Bishop pressures Limerick TDs ahead of crucial abortion bill vote

Mike Dwane

Reporter:

Mike Dwane

Bishop Brendan Leahy said the bill would 'enshrine in Irish law...a hierarchy of human being in this state'
BISHOP of Limerick Brendan Leahy has piled the pressure on local TDs to defy the government and come out against the abortion bill in the final vote this Wednesday.

BISHOP of Limerick Brendan Leahy has piled the pressure on local TDs to defy the government and come out against the abortion bill in the final vote this Wednesday.

Speaking ahead of a pro-life prayer vigil at St John’s Cathedral on the eve of the Dail vote, Bishop Leahy said the Protection of Life During Pregnancy Bill - allowing for doctors to carry out an abortion where the life of the mother is at risk - would “fundamentally change Irish law in a way that it will no longer treat the life of the unborn as sacrosanct”.

Despite indicating in May that he was disposed to supporting the bill, Fianna Fail’s Deputy Willie O’Dea was the only TD in Limerick city and county who voted against the bill at the first stage.

Denying he had performed a u-turn on the matter, Deputy O’Dea said the wording was not “watertight” enough to satisfy him that it wouldn’t lead to a more liberal abortion regime.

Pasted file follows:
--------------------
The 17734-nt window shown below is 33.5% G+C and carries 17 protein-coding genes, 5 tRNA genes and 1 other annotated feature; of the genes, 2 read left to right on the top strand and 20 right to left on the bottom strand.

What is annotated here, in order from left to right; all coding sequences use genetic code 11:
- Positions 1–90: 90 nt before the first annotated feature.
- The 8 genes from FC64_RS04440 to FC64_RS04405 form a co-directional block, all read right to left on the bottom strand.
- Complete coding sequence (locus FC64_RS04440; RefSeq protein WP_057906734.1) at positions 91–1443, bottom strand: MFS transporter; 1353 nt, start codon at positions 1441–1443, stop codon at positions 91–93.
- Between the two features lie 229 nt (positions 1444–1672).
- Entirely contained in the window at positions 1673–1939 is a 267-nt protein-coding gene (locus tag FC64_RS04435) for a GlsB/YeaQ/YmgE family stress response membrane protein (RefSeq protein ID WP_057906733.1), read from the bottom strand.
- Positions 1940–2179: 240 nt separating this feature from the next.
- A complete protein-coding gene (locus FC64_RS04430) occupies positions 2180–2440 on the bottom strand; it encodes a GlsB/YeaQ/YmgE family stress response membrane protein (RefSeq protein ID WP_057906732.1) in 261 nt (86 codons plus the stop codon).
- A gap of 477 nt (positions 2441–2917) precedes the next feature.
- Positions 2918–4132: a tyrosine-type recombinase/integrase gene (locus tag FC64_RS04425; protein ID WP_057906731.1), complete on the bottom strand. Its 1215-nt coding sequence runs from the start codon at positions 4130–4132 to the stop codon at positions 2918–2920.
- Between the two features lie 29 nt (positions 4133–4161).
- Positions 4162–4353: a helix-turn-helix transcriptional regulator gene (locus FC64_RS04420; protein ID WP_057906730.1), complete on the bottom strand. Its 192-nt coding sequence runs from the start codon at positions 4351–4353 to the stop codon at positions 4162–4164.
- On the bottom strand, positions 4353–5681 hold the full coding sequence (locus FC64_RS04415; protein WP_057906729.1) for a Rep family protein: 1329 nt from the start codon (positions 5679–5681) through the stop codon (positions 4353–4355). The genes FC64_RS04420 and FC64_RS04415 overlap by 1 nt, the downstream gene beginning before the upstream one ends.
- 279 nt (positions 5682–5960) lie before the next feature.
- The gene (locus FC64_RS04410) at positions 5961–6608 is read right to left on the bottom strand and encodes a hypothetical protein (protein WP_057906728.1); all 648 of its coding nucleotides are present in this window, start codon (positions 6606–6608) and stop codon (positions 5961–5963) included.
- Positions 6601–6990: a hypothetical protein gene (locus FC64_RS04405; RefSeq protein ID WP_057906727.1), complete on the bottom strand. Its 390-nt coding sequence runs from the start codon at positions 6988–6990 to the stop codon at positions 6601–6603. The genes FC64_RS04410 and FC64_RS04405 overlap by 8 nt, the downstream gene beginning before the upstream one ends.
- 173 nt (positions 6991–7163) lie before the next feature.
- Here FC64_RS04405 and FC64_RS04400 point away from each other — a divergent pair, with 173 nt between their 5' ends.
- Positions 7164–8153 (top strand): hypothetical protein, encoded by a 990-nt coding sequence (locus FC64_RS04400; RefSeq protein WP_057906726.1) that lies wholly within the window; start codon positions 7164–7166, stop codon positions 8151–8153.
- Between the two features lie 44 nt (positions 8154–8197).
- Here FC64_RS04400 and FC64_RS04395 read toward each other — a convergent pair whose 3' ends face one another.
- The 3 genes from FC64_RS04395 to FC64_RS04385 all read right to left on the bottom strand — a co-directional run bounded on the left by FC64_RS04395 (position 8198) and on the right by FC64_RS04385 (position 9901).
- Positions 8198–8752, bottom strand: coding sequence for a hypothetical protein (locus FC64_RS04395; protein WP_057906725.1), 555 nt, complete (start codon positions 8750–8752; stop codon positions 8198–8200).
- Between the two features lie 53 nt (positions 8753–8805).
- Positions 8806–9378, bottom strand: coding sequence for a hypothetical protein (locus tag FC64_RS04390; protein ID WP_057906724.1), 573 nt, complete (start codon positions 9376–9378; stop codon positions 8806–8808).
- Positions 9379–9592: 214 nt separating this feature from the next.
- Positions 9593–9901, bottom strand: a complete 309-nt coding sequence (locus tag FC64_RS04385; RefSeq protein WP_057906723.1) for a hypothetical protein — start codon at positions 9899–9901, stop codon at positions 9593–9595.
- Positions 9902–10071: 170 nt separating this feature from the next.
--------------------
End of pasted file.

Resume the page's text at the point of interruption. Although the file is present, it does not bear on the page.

But other Limerick TDs who also identify themselves as pro-life, including Deputy O’Dea’s colleague Niall Collins and Fine Gael’s Kieran O’Donnell, Dan Neville, and Pat O’Donovan were satisfied to support the bill at the first stage, the latter saying there were enough “restrictions” built into the legislation.

“And it’s also a case of do I recognise the legitimacy of the Supreme Court (X case judgement), and do I recognise the votes of two successive referendums? Some people like to think that Supreme Court judgment didn’t take place. It did, and that’s the reality,” said Deputy O’Donovan.

Although relatively new in the job, Bishop Leahy has been in the vanguard of the Catholic hierarchy’s opposition to the bill in recent weeks.

“As Minister Lucinda Creighton has pointed out, the bill could enshrine in Irish law, for the first time ever, and in contravention of express constitutional obligations, a hierarchy of human being in this State, one which says that we can select who deserves to live and who does not,” the bishop said.